Visual Studio 2012 Delivers Rich Toolset for Windows 8, Web Development

 
 
By Jeff Cogswell  |  Posted 2012-12-04 Email Print this article Print
 
 
 
 
 
 
 

REVIEW: Visual Studio 2012 includes many new features and tools for skilled developers who want to build Windows 8 applications, Web applications or new Websites.

Visual Studio 2012 includes many new features, the biggest of which focus on development specifically for the new Windows 8 interface (previously known as "Metro"). I've been using Visual Studio since its original form with Visual C++ 1.0 almost 20 years ago.

This review will point out the new features, as well as a look at a related product that ships with it, Blend. Please note that I'm using Visual Studio 2012 RTM (release to manufacturing) along with the Office Developer Tools Preview 2 and LightSwitch HTML Preview 2, both of which are available as updates to Visual Studio through the Web Platform Installer.

The RTM version is always virtually identical to the final product that Microsoft releases for sale.

Visual Studio 2012 includes a version of the Blend user interface development tool.  With previous versions of Visual Studio, Blend was a totally separate product. This version of Blend includes only two project types, both meant for building Windows 8 apps for sale in Microsoft's Windows Store. One is for building HTML apps in JavaScript, and the other is for using Microsoft's Extensible Application Markup Language (XAML), along with either C#, Visual Basic or Visual C++ (Microsoft's .NET-managed form of C++).

The Blend interface looks just as drab as it always did, with dark gray tones that look like an old, burned-down house. (They offer a "light" theme, which is still all gray, just not quite as charred-looking.)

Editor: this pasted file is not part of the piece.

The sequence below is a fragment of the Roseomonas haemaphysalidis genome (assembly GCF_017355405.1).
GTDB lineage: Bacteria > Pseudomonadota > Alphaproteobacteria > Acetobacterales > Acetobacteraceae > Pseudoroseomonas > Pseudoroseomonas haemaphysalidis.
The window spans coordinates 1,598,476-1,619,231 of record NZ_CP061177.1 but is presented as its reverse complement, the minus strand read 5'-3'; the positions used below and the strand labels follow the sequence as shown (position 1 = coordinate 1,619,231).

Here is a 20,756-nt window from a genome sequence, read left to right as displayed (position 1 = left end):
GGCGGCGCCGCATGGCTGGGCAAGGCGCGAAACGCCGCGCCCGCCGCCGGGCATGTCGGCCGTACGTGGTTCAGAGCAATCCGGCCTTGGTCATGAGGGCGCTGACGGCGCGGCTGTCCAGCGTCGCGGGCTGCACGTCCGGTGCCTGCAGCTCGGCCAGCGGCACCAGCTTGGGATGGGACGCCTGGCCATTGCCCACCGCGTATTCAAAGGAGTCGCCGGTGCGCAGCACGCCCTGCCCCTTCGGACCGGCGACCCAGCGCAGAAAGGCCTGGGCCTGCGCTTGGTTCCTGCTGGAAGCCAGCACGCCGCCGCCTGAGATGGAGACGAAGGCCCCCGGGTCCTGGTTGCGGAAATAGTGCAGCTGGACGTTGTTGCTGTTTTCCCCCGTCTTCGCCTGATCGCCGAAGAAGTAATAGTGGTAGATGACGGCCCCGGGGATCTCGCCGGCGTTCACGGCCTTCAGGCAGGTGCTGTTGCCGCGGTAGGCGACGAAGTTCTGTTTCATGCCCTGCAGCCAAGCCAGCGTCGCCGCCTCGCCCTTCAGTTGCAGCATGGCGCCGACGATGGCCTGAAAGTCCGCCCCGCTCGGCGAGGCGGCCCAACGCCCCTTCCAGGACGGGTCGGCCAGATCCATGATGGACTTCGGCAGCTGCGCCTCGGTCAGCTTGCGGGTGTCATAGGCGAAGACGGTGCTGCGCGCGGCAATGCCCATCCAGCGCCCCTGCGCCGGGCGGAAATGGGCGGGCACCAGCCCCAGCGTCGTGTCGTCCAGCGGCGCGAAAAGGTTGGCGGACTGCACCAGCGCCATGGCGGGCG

As with earlier versions of Blend, when you create a new project, you get a solution file and project file that can also be opened in Visual Studio. Using Blend, I created a "Split" app for Windows 8, which includes two pages; each page gets it own directory in the file system and includes a .css file, an .html file and a .js file.

Additionally there's a js directory that includes three JavaScript files. But take note: These JavaScript files don't just include silly little JavaScript samples for animating buttons on a Web page. The JavaScript code uses advanced features of JavaScript such as closures. In other words, if you're a Web designer and want to build apps for Windows 8 using HTML and JavaScript, you'll want to make sure that you have honed your JavaScript skills.

The main Visual Studio integrated development environment (IDE) also lets you create these same types of projects. So what's the difference? Blend lets you graphically design your HTML forms and includes a few other features not present in Visual Studio, such as the ability to debug Cascading Style Sheets (CSS) and HTML. (For example, you can check the computed CSS values of HTML elements.) Visual Studio, on the other hand, focuses more on code-based development. However, the visual XAML editor works in both products.



 
 
 
 
 
 
 
 
 
 
 
 
 

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